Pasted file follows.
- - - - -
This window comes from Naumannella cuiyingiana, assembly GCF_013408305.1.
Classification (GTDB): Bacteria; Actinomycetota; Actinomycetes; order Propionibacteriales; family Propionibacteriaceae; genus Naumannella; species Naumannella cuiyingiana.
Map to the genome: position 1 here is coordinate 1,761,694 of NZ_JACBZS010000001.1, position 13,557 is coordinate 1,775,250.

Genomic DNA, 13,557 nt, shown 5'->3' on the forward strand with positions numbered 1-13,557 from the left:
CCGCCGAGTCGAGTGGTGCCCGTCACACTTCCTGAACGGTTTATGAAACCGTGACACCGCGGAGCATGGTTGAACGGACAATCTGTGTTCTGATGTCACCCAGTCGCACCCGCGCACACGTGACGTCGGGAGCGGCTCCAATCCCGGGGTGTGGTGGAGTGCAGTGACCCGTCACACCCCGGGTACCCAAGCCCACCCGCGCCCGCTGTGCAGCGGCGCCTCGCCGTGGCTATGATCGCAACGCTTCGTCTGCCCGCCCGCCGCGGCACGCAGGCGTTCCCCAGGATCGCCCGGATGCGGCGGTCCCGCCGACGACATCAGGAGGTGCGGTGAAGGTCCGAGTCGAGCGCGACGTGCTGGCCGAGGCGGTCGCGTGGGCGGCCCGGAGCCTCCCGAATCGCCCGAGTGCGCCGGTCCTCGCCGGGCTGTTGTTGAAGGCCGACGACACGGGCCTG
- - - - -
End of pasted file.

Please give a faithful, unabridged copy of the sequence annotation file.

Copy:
This window comes from Naumannella cuiyingiana, assembly GCF_013408305.1.
Classification (GTDB): Bacteria; Actinomycetota; Actinomycetes; order Propionibacteriales; family Propionibacteriaceae; genus Naumannella; species Naumannella cuiyingiana.
Map to the genome: position 1 here is coordinate 1,761,694 of NZ_JACBZS010000001.1, position 13,557 is coordinate 1,775,250.

Genomic DNA, 13,557 nt, shown 5'->3' on the forward strand with positions numbered 1-13,557 from the left:
CCGCCGAGTCGAGTGGTGCCCGTCACACTTCCTGAACGGTTTATGAAACCGTGACACCGCGGAGCATGGTTGAACGGACAATCTGTGTTCTGATGTCACCCAGTCGCACCCGCGCACACGTGACGTCGGGAGCGGCTCCAATCCCGGGGTGTGGTGGAGTGCAGTGACCCGTCACACCCCGGGTACCCAAGCCCACCCGCGCCCGCTGTGCAGCGGCGCCTCGCCGTGGCTATGATCGCAACGCTTCGTCTGCCCGCCCGCCGCGGCACGCAGGCGTTCCCCAGGATCGCCCGGATGCGGCGGTCCCGCCGACGACATCAGGAGGTGCGGTGAAGGTCCGAGTCGAGCGCGACGTGCTGGCCGAGGCGGTCGCGTGGGCGGCCCGGAGCCTCCCGAATCGCCCGAGTGCGCCGGTCCTCGCCGGGCTGTTGTTGAAGGCCGACGACACGGGCCTG